KMT's Hung Hsiu-chu condemned for ROC comment

KMT's Hung Hsiu-chu condemned for ROC comment
Deputy Legislative Speaker Hung Hsiu-chu.

Likely Kuomintang (KMT) 2016 presidential candidate and Deputy Legislative Speaker Hung Hsiu-chu yesterday reversed her previous stance by asking "If the ROC doesn't exist, what does?" at the ceremony to remember the 70th anniversary of the nation's victory over Japan in the Second Sino-Japanese War at Freedom Square at Chiang Kai-shek Memorial Hall.

Earlier last week, Hung explained her stance on the cross-strait relationship of "one China, same interpretation" during an interview, saying that "I cannot say that the R.O.C. exists, nor the PRC, because that would be supporting a two-state theory." She was strongly condemned by the Democratic Progressive Party (DPP) as well as some members of her own party.

Taipei City Mayor Ko Wen-je yesterday said that he had a "panic attack" when he heard Hung's comments last Thursday, and that he was still "too shocked to comment on it."

Yesterday at the plaza of Chiang Kai-shek Memorial Hall, Hung delivered a speech at the grand ceremony in commemoration of the nation's victory over Japan. President Ma Ying-jeou , former KMT Chairman Lien Chan , KMT Chairman Eric Chu , and KMT Vice Chairman Hau Lung-bin were also present at the scene.

During an interview after the ceremony, Hung seemingly contradicted herself in a statement by asking "If the R.O.C. doesn't exist, then what really does exists and what do we call our current presence?"

The Campaign Stands with '1992 Consensus': Hung

When KMT Chairman and New Taipei City Mayor Eric Chu took to the podium at the ceremony, he reiterated that the KMT has and will continue to handle cross-strait issues based on the "1992 Consensus," an informal agreement arrived at by both sides of the strait in 1992, whereby both agree that there is one China, but both interpret the meaning separately.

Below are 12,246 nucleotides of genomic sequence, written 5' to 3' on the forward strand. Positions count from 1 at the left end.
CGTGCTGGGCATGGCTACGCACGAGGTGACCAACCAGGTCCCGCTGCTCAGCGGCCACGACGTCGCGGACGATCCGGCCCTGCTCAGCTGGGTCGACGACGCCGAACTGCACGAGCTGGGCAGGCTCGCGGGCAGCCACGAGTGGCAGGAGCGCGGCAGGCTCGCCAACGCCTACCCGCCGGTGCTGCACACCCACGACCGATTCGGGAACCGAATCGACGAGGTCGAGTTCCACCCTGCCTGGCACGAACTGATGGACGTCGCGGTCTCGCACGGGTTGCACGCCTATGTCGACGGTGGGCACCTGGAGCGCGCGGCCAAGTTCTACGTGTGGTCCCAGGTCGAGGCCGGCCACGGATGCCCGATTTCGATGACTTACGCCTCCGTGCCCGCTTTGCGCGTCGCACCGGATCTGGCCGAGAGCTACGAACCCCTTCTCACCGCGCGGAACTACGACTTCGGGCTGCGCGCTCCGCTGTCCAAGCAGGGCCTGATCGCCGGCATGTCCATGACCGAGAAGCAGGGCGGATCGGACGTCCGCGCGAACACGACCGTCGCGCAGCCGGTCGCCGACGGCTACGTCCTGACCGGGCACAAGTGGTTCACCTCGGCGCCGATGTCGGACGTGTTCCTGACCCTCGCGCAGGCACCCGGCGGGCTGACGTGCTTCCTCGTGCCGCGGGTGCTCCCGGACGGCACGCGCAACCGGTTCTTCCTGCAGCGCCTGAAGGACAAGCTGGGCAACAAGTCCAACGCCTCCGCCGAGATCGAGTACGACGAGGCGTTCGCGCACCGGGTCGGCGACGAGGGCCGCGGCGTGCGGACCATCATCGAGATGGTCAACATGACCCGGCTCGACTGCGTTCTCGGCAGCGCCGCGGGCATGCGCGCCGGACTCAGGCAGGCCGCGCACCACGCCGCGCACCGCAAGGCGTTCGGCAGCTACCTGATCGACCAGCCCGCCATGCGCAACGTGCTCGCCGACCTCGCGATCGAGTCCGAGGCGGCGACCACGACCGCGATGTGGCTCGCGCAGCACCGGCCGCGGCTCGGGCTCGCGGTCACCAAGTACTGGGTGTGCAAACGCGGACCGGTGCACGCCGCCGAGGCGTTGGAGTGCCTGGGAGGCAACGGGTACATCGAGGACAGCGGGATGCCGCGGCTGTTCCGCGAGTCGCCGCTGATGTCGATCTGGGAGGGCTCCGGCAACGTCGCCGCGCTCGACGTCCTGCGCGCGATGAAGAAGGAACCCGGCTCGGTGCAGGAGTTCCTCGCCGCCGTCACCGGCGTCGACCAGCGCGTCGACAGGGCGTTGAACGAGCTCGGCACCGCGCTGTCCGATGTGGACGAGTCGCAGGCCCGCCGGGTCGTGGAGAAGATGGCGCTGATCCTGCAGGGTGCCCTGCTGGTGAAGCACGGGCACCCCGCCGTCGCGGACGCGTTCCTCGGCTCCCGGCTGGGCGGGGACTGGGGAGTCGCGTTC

During an interview after the ceremony, reporters asked Hung whether Chu's speech suggested the party's denial of her "one China, same interpretation" stance. "There is nothing too different," she said, adding that both her campaign and the party supported the "1992 Consensus," and that "only a few minor details should be discussed."

Being asked the same question, Chu responded later yesterday emphasizing that the "1992 Consensus" is the KMT's fundamental principle when dealing with mainland China, and that Hung's comments in the past couple of days correspond with it. "This is exactly the KMT's stance," he said.

Regarding KMT members possibly dropping out of the party due to Hung's "one China, same interpretation" stance, Chu said that the party will make the most effort to keep it together. However, he continued, some individuals may leave because of nomination issues or having opinions that differ from the party's core value, "which is most understandable," before adding, "the party will also be having new members joining the team, some of whom are previous DPP members. This is all a part of democracy."

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